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Type: galaxies (interacting), Sb
Mag: B=11.3, V=?
Size: 7.413′ x 4.897′
Synonyms: H I-112
Discovered in 1785 by William Herschel with an 18.7-inch f/13 speculum telescope. He called it "vB, L, R, mbM, not easily resolved, 4' diameter."
An observer using the 72-inch f/8.8 speculum telescope at Birr Castle noted "Branches suspected several times, but not distinctly seen. Has a companion nebula 5' or 6' south [NGC 770]."
Burnham notes that this 12th mag spiral galaxy in Aries is bright, considerably large, elongated and gradually brighter in the middle. It is asymmetric in form, and has a strong spiral arm on the northwest side.
The RNGC (Sulentic and Tifft 1973) notes that this is a 11.5 mag galaxy. Their coded description reads S,DIF,SBM,DKLNS N ARM WD,S ARM NOT VIS.
Photo Index by Jim Lucyk: Sky&Tel. 9/83 p206, The Astrograph 10-11/81 p25, Astronomy mag. 10/87 p110.
Listed as No. 78 in Arp's "Atlas of Peculiar Galaxies" (Astrophysical Journal Supplement, vol. 14, 1966.) He remarks "Companion is NGC 770. Faint material toward each of two dwarf companions."
Hartung notes "all I see with 30cm is a fairly bright round haze nearly 2' across, rising much to the centre but with no real nucleus. It is a small faint hazy spot with 10.5cm."
Houston notes that this 10th mag galaxy was classified by William Herschel as a 'bright nebula.' He writes: "A 4-inch will show it nicely . . a little east of Gamma Arietis. This spiral is about 5' by 3' in size." He estimated the magnitude as 10.0, 10.3, 10.4 & 10.6.
Listed by the Herschel Club, described as "slight elongation noted, fuzzy, bright nucleus. Used averted vision to clearly observe this elusive object. A slight bulge at centre was also noted. 8-inch, 48x."
Sanford notes that this spiral galaxy "is the best of .. a few galaxies in Aries ... which has several arms suspected in a 12-inch telescope. It has three fairly bright H II regions, one near the nucleus and two near the end of one of the widely spaced spiral arms. There is also a star of about 13th magnitude near the western side of the nuclear area, which should not be mistaken for a supernova."
Tom Lorenzin, in the electronic version of "1000+ The Amateur Astronomers' Field Guide to Deep Sky Observing", notes: "12M; 5'x 3' extent; 80' ESE of 4M Gamma ARI; large but faint with 14M stellar nucleus; bright arc (spiral arm) to NW."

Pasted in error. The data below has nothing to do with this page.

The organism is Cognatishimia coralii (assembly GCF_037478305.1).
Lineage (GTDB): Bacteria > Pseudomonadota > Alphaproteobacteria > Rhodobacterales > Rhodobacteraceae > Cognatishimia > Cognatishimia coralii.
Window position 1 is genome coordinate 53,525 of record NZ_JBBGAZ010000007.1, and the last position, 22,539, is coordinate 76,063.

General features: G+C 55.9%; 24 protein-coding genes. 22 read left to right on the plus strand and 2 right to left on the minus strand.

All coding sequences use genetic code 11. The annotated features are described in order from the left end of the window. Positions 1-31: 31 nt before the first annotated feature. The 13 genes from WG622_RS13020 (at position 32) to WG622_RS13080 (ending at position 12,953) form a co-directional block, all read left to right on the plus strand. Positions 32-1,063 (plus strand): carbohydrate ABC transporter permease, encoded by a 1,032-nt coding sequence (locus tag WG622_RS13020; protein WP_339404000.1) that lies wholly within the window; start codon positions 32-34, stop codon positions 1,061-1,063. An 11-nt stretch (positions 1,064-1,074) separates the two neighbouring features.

Steve Coe, using a 13" f/5.6, notes: "Bright, Large, little elongated in PA 135 degrees. The arms of this face-on spiral are very mottled. The core is much brighter than the arms at 165X and the very center has a stellar nucleus in moments of good seeing."
AJ Crayon, using an 8" f/6 Newtonian, notes: "is another spiral galaxy, 10m 6'X3' in position angle east, brighter in the middle and at 100x NGC 770 is 5' to the southwest. Due to its magnitude size ration this observation required averted vision, moments of good seeing and a dark hood.
POSS: elong SE-NW in both core & halo. asym-br arm extends WNW from core.
T&B: three *s.
15cm - sim to 25cm obs #2 but a bit smlr.
- consp mod br glow @ 50x. 140x: rel lg mod f halo w/broad concen. sm core
concen, then sub*ar nuc that has *ar center. halo 2'x1'.75, elong ~E-W.
I get impression of short cen bar elong ~N-S. m13.5 * 2' WSW, farther S
is gx N 770. BS, 7Nov1988, Anderson Mesa.
25cm - 5'x2', granular. core is gran and sharp; BS says sm, intense core.
- *ar nuc seen on reobs. core elong 45" E-W.
30cm - fairly lg, mod well concen @ lox. approx round, 2' diam @ hix. fairly
well concen w/*ar nuc. lox gives 3'.5x1'.5.
Location: Campsite (23 16 South - 29 26 East)
Date: 15th November 1998
Telescope: 8" Meade telescope & 18mm eyepiece.
Field of view: 36.2 arc minutes
Bright galaxy with a very misty roundish appearance. Getting much brighter to a striking nucleus. Multiply the galaxy wyth tot the south to locate a bright star.
12-inch f5 (EP: 26mm SW, 20mm UW, 7mm UW)
Conditions: The most clear sky possible. Dark moon and stars magnitude 6 and fainter are visible with the naked eye. Excellent clean sky, limited star flickering and brilliant objects. Limiting Magnitude: 6.2.
Spiral Galaxy located in Aries. Faint, well-defined shape. Fairly low surface brightness. It has a faint oval like shape. It almost has an appearance of an elliptical galaxy but it is a spiral galaxy. The galaxy's faint spiral arms are not shown because it is to faint. There are a few faint 3rd to 4th magnitude stars nearby. No darker regions are observed in the galaxy. There are areas of even brightness, towards the central disk. Although I have observed areas of even brightness.
The Messier objects
The Bennett objects
The Caldwell list
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